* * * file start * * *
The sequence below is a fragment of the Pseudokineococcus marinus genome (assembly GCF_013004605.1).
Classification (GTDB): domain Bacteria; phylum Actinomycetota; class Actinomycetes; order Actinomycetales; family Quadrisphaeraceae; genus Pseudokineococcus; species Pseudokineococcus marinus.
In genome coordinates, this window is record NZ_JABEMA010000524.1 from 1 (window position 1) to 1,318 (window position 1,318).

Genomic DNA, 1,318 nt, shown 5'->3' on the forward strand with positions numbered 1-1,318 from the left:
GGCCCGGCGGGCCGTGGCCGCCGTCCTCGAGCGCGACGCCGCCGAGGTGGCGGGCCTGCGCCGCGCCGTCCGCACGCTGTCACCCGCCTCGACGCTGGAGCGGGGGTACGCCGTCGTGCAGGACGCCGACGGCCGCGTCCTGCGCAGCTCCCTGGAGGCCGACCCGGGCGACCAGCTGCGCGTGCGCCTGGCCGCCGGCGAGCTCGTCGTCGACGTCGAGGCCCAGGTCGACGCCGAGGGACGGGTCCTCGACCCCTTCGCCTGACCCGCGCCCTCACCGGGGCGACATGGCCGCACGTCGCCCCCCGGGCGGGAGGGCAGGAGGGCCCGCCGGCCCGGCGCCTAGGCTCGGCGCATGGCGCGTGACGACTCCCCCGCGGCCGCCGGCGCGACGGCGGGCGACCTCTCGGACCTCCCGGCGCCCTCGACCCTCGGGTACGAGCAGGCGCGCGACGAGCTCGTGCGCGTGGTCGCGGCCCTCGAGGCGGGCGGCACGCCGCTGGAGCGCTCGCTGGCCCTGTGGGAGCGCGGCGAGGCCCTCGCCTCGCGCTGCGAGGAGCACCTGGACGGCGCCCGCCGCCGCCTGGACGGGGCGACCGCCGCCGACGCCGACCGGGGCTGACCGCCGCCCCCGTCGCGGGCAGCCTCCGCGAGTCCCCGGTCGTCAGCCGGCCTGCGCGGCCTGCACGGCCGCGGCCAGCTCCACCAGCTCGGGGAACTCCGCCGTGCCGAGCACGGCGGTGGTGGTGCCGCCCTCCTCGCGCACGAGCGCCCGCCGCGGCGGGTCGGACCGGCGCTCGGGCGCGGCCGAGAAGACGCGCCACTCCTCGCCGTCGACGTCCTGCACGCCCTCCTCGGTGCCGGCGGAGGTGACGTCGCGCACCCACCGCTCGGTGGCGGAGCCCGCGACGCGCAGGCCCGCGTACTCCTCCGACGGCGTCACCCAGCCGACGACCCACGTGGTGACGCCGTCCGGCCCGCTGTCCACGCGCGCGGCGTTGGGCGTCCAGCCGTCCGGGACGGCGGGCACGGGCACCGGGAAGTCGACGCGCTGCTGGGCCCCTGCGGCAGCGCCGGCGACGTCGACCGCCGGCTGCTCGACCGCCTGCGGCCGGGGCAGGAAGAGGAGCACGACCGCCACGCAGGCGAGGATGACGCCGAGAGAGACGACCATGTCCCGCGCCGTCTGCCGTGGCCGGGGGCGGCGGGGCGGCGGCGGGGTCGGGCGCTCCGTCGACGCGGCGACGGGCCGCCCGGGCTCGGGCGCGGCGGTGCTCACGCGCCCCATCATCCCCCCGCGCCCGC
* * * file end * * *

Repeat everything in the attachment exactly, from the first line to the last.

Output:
The sequence below is a fragment of the Pseudokineococcus marinus genome (assembly GCF_013004605.1).
Classification (GTDB): domain Bacteria; phylum Actinomycetota; class Actinomycetes; order Actinomycetales; family Quadrisphaeraceae; genus Pseudokineococcus; species Pseudokineococcus marinus.
In genome coordinates, this window is record NZ_JABEMA010000524.1 from 1 (window position 1) to 1,318 (window position 1,318).

Genomic DNA, 1,318 nt, shown 5'->3' on the forward strand with positions numbered 1-1,318 from the left:
GGCCCGGCGGGCCGTGGCCGCCGTCCTCGAGCGCGACGCCGCCGAGGTGGCGGGCCTGCGCCGCGCCGTCCGCACGCTGTCACCCGCCTCGACGCTGGAGCGGGGGTACGCCGTCGTGCAGGACGCCGACGGCCGCGTCCTGCGCAGCTCCCTGGAGGCCGACCCGGGCGACCAGCTGCGCGTGCGCCTGGCCGCCGGCGAGCTCGTCGTCGACGTCGAGGCCCAGGTCGACGCCGAGGGACGGGTCCTCGACCCCTTCGCCTGACCCGCGCCCTCACCGGGGCGACATGGCCGCACGTCGCCCCCCGGGCGGGAGGGCAGGAGGGCCCGCCGGCCCGGCGCCTAGGCTCGGCGCATGGCGCGTGACGACTCCCCCGCGGCCGCCGGCGCGACGGCGGGCGACCTCTCGGACCTCCCGGCGCCCTCGACCCTCGGGTACGAGCAGGCGCGCGACGAGCTCGTGCGCGTGGTCGCGGCCCTCGAGGCGGGCGGCACGCCGCTGGAGCGCTCGCTGGCCCTGTGGGAGCGCGGCGAGGCCCTCGCCTCGCGCTGCGAGGAGCACCTGGACGGCGCCCGCCGCCGCCTGGACGGGGCGACCGCCGCCGACGCCGACCGGGGCTGACCGCCGCCCCCGTCGCGGGCAGCCTCCGCGAGTCCCCGGTCGTCAGCCGGCCTGCGCGGCCTGCACGGCCGCGGCCAGCTCCACCAGCTCGGGGAACTCCGCCGTGCCGAGCACGGCGGTGGTGGTGCCGCCCTCCTCGCGCACGAGCGCCCGCCGCGGCGGGTCGGACCGGCGCTCGGGCGCGGCCGAGAAGACGCGCCACTCCTCGCCGTCGACGTCCTGCACGCCCTCCTCGGTGCCGGCGGAGGTGACGTCGCGCACCCACCGCTCGGTGGCGGAGCCCGCGACGCGCAGGCCCGCGTACTCCTCCGACGGCGTCACCCAGCCGACGACCCACGTGGTGACGCCGTCCGGCCCGCTGTCCACGCGCGCGGCGTTGGGCGTCCAGCCGTCCGGGACGGCGGGCACGGGCACCGGGAAGTCGACGCGCTGCTGGGCCCCTGCGGCAGCGCCGGCGACGTCGACCGCCGGCTGCTCGACCGCCTGCGGCCGGGGCAGGAAGAGGAGCACGACCGCCACGCAGGCGAGGATGACGCCGAGAGAGACGACCATGTCCCGCGCCGTCTGCCGTGGCCGGGGGCGGCGGGGCGGCGGCGGGGTCGGGCGCTCCGTCGACGCGGCGACGGGCCGCCCGGGCTCGGGCGCGGCGGTGCTCACGCGCCCCATCATCCCCCCGCGCCCGC